Land of the Caged Minors: A Look into the the Troubled Teen Reform Industry

Bruce Staeger was the typical rebellious teen; smoked weed, ditched classes, blasted thrash metal in home, etc. After he ran away from home and was found alongside meth addicts, his mother and stepfather increasingly found the idea of a boot camp ideal to turn their rebellious teen into a responsible teenager. The one they found was called Tierra Blanca, whose director, Scott Chandler, was perceived as “John Wayne” by the mother. With its promise of “real change”, his parents signed his legal rights away and hired two men to forcibly take him to Tierra Blanca. Within two years, he was not only beaten by his campers at Chandler’s instruction, forced to do manual labor for Chandler’s enrichment, and forced to do brutal exercises, but died in a truck accident from internal bleeding due to negligence(NBC News). What has been done to prevent this modern day Lord of the Flies from ever happening again? If you guessed nothing, you’re correct. In the last 30 years, teenage behavioral correctional camps(which go under many names, like wilderness camps, wilderness therapy programs, boot camps, etc.)designed to change rebellious teenage behavior with “tough love” have become more widely accepted in society and turned to by parents who cannot control their child’s behavior. However, with no federal regulation and many cases of outright abuse, these “correctional facilities” can result in irreparable harm done to youths. Despite some success in positively changed teenagers, prominent negative cases cannot allow ethically minded and educated people to allow these camps to remain in operation without significant reform to ensure effective treatment and care for these teens. Furthermore, the demographic bodies that tends to occupy the tenders and attended makes change more difficult.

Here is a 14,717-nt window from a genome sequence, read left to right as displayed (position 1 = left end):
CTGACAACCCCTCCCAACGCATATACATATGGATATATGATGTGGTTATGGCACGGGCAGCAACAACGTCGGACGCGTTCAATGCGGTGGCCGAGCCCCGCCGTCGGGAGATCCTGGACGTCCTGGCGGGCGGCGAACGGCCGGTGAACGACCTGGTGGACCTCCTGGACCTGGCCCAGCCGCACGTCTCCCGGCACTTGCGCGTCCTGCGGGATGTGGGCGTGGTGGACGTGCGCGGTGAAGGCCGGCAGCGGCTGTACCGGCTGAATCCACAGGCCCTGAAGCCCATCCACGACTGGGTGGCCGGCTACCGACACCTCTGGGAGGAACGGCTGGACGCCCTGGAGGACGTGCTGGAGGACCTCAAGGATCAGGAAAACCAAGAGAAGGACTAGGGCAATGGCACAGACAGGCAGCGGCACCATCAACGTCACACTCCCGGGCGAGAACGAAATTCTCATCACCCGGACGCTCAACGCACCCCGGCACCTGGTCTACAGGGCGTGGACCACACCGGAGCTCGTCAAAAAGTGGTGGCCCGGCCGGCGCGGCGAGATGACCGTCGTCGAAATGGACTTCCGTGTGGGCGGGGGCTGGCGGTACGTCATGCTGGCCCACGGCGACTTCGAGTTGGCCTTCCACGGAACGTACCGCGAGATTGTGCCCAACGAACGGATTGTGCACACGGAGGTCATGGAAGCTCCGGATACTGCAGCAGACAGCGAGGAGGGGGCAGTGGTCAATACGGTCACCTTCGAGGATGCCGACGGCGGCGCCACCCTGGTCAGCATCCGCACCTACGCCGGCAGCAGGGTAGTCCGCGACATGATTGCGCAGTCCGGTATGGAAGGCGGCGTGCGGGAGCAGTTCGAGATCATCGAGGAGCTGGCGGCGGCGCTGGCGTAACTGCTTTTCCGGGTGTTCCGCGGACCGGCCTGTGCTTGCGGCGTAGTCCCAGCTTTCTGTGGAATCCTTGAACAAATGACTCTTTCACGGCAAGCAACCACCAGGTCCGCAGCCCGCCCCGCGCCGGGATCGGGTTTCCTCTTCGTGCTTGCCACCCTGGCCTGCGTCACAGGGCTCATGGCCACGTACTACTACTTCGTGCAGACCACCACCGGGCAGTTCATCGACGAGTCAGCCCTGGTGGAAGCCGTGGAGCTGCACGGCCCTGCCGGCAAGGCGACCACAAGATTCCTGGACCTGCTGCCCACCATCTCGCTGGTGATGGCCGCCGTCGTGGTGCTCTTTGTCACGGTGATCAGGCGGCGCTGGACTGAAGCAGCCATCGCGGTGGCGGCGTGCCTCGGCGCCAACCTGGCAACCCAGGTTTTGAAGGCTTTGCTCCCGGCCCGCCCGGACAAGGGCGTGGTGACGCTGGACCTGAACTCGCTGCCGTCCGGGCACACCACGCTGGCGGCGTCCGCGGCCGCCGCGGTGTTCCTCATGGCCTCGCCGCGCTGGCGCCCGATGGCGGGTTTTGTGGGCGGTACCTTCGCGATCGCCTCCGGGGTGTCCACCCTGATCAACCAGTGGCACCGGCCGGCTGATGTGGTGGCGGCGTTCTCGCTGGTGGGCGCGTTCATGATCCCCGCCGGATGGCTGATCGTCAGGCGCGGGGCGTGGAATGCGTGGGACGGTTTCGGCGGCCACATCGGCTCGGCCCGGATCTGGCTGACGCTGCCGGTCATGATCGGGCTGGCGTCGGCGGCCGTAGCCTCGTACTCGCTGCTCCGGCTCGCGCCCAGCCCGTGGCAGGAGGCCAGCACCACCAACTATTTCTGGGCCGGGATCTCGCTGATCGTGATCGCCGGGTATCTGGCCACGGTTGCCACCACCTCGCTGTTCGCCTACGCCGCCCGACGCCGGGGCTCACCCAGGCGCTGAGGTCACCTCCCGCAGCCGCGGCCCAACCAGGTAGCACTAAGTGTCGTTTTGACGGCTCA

The biggest problem of this billion dollar industry is the complete lack of federal regulation. Despite these camps having almost unlimited legal authority over their youths, there is no federal law that dictates that these “campers” should have rights to water, food, shelter, etc and these camps do take full advantage of this. The result is camper abuse. One notorious example was when a teenager was found in shackles running away from Tierra Blanca after calling 911, only to be returned by the local police (The Atlantic). If anyone is being physically restrained by shackles without legal authority from the government or without due legal process, not only the camp’s complete authority over teens, but whether their existence can be ignored with clear conscience? Why are teenagers being treated like hardened criminals for typical teenage rebellion?

However, federal regulation is difficult to obtain and implement. Nicole Bush, a child psychology professor at the University of California, reports that the benefits boot camps bring to the usually remote areas where they are found encourages strong local support. For example, the camp can provide jobs and stimulate the local economy, which disincentives the idea of reform for the townspeople(Huffington Post). George Miller, a congressman from California, repeatedly attempted to introduce legislation in 2013 and 2015 to guarantee that campers could not be denied basic necessities of food, shelter, water, etc., but the legislation failed to gain a majority each time(The Atlantic).

The model of tough love comes from a cult movement in the 1960’s called the Church of Synanon, where the recipient of the “treatment”, a drug abuser, is yelled at and physically abused in order to stop his or her addiction. This tactic, having no actual science backing that tough love works to permanently change behavior, are still used on campers to cure them of their rebellious nature, who are not protected by law because their parents have signed away their child’s legal rights(Vice).